Anna Jungels is a senior from Winfield, AL who is double majoring in History and Spanish at JSU. Recently, Jungels has been working on a research project that explores the history of JSU’s presidents.
Why did you decide to attend JSU?
I applied to JSU because of its scholarships and because the university offered the programs I was most interested in. Then, when I visited campus for the first time, it immediately felt like home, and I knew it was where I was supposed to be.
Why did you choose your majors?
History and Spanish were natural choices because peoples, places, and cultures have always fascinated me. I also wanted to strengthen my skills and knowledge in those subject areas because my high school history and Spanish classes didn’t satisfy my curiosity.
In your opinion, what is the coolest thing about the History and Foreign Languages Department?
The coolest thing about the History and Foreign Language Department is definitely the faculty. I love being able to talk to my professors before or after class, and I have been fortunate in that I’ve gotten to know some of them very well.
What can you tell us about your project the “JSU Presidency Pop-Up Exhibit”?
Last semester, my advisor told me about the opportunity to research JSU’s history and create a display for President Killingsworth’s inauguration. The project interested me, and I knew it would be a great experience. This semester, I worked closely with Karlie Johnson, JSU’s history librarian, as I researched the university’s history. I loved getting to work in the archives and looking through old photographs. Once we had all our information for the displays, James Johnson, a graduate student in the Art & Design Department, designed the amazing banners that will be on display during the upcoming inaugural events.
What inspired you to create this project?
When I started reading and researching, I discovered that JSU has a fascinating story. I wanted to find a way to bring it to life for our faculty, staff, and students. I hope this display will inspire others to do some research of their own.
Were you surprised by any of the information that you learned while creating your project?
There are a lot of interesting stories that I wasn’t able to include in the displays. My personal favorite was the pigeon infestation in the administration building (page 161 of The First Hundred Years). I also found events similar to the ones I’ve experienced during my time at JSU. The March 2018 tornado wasn’t the first to hit campus, and the school has dealt with multiple influenza epidemics.
Did you have any unexpected difficulties while creating your project?
The most challenging aspect of this project has been a lack of resources. There are some gaps in JSU’s records, which meant I had to dig a little deeper to find some of my information. Old school newspapers were a great resource, and they also enabled me to read the opinions of students as they navigated the World Wars, student protests, and integration.
How do you feel knowing that your work will be displayed at inaugural events next week?
I am excited to see the finished product, and I hope people enjoy the display. The main goal of this project is to educate people about JSU’s history and to foster curiosity about the pieces of the university’s story that didn’t make it onto the display. I’m honored that I was chosen for this project, and I’m grateful to Dean Stone and Dr. Beezley for giving me the opportunity to make my mark at JSU.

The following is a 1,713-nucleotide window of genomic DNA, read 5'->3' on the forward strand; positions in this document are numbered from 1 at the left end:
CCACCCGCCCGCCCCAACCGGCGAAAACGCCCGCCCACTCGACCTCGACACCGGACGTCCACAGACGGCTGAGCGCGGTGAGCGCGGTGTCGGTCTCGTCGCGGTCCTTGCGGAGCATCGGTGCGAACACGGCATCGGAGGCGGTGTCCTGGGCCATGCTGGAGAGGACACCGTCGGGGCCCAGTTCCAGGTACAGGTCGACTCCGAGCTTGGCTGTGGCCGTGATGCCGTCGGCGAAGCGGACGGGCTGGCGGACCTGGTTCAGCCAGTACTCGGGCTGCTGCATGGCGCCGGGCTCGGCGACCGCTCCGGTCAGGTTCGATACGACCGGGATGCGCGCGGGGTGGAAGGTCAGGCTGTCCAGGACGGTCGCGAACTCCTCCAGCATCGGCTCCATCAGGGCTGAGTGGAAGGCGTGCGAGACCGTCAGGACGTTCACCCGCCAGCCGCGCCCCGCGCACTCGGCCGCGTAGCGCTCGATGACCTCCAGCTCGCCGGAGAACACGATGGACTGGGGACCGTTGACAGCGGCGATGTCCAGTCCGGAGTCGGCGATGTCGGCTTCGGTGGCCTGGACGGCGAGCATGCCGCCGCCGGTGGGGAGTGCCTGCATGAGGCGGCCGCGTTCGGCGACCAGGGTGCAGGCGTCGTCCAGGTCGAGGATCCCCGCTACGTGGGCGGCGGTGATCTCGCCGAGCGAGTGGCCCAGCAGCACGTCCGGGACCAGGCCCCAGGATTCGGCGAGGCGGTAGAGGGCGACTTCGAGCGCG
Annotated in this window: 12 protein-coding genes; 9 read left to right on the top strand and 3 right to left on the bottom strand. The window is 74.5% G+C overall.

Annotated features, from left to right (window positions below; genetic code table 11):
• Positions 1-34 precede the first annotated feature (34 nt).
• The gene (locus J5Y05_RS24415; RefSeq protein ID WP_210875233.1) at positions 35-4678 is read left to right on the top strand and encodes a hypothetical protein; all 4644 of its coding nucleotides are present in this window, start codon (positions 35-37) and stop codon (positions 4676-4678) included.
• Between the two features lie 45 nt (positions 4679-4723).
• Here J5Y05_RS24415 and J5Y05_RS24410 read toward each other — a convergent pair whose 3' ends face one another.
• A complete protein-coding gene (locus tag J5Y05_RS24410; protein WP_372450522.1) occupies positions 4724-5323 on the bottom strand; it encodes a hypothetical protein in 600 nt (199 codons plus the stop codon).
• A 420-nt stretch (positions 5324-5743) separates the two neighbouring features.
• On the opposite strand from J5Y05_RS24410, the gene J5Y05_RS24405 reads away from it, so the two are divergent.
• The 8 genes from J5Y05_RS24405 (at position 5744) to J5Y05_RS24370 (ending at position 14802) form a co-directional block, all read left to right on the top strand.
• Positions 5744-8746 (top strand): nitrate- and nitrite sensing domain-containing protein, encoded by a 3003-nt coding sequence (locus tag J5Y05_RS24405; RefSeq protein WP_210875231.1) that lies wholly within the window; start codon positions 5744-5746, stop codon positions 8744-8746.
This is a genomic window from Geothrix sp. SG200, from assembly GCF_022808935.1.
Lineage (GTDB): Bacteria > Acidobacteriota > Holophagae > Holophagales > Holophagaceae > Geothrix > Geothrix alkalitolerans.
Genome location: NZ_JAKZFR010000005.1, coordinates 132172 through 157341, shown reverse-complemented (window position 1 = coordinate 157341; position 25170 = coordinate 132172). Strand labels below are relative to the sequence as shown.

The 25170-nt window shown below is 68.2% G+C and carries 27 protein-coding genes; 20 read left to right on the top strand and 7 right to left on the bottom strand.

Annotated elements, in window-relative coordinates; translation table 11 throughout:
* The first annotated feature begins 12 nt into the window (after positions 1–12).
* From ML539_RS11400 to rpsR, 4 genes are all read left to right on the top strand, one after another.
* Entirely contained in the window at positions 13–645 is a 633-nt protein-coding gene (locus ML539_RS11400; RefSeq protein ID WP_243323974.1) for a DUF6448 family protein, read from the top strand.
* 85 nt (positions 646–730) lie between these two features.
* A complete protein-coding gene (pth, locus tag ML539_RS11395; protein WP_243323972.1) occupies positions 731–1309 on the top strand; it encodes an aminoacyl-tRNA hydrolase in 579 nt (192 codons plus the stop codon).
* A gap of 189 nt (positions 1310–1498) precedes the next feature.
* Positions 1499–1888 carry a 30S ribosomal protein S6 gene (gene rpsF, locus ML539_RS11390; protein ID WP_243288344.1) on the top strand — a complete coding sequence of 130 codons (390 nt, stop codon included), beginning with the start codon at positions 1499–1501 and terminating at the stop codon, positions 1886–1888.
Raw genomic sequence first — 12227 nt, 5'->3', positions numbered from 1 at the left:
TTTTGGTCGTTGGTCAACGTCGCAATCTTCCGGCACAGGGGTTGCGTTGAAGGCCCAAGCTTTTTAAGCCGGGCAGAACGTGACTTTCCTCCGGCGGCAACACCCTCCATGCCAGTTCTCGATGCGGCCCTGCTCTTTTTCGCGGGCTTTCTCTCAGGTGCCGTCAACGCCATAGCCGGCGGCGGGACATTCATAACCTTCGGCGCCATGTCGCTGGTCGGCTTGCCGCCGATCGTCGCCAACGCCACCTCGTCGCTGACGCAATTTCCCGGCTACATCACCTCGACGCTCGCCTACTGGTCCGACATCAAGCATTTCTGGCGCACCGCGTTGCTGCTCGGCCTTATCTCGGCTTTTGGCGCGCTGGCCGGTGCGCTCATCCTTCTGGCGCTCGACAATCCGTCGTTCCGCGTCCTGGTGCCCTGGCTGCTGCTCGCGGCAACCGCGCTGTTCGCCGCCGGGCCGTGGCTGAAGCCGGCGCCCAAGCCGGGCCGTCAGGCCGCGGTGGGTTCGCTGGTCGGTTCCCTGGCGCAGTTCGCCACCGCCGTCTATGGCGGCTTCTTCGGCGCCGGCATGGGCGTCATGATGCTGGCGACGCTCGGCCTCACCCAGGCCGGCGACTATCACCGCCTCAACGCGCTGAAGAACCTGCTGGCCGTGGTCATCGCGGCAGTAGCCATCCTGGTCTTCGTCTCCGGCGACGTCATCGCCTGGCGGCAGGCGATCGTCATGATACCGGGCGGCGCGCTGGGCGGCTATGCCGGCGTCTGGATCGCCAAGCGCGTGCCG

What clubs/organizations are you involved in?
I am involved in BCM and RUF, and I have been participating in Dr. Kaibara’s Japanese Club and Dr. Minets’ new Greek and Latin reading group.
What is your favorite thing to eat and/or drink on/off campus?
I love Mexican food, so Baja and Heirloom Taco are my favorite restaurants in Jacksonville.
Where is your favorite place to hang out on campus?
I spend most of my time on the third floor of Stone Center. I’ll stop and talk to my professors when their office doors are open.
Who is your favorite historical figure?
It’s hard to pick a single person as my favorite historical figure, but there are definitely historical people groups that I love learning about. I’ve recently been reading a book about the Maya and their complex writing system. Ancient peoples are interesting to me because there is still so much we don’t know about them.
What are your hobbies?
In my spare time, I’m usually reading or writing. I hope to be a published author one day, so I write whenever I get the chance.
What are your post-grad plans?
I have been accepted into the M.A. in Spanish program at the University of Alabama and the M.A. in History program at the University of Mississippi. I will be attending one of those programs in the fall.
What advice would you give a student who is new to JSU?
Don’t be afraid to talk to your professors. They genuinely care about your education, and they appreciate your interest. Also, find a place to get involved. I met some of my closest friends through clubs or campus ministries.
What is a course you would recommend to a freshman at JSU?
I would recommend a Humanities course that will broaden your horizons. Take a history class on a part of the world you don’t know much about. Take a foreign language class that will help you communicate with a new group of people. Take a literature class that will teach you to see the world through someone else’s eyes. Humanities courses promote empathy and understanding, and these are qualities every student, regardless of their major, should develop.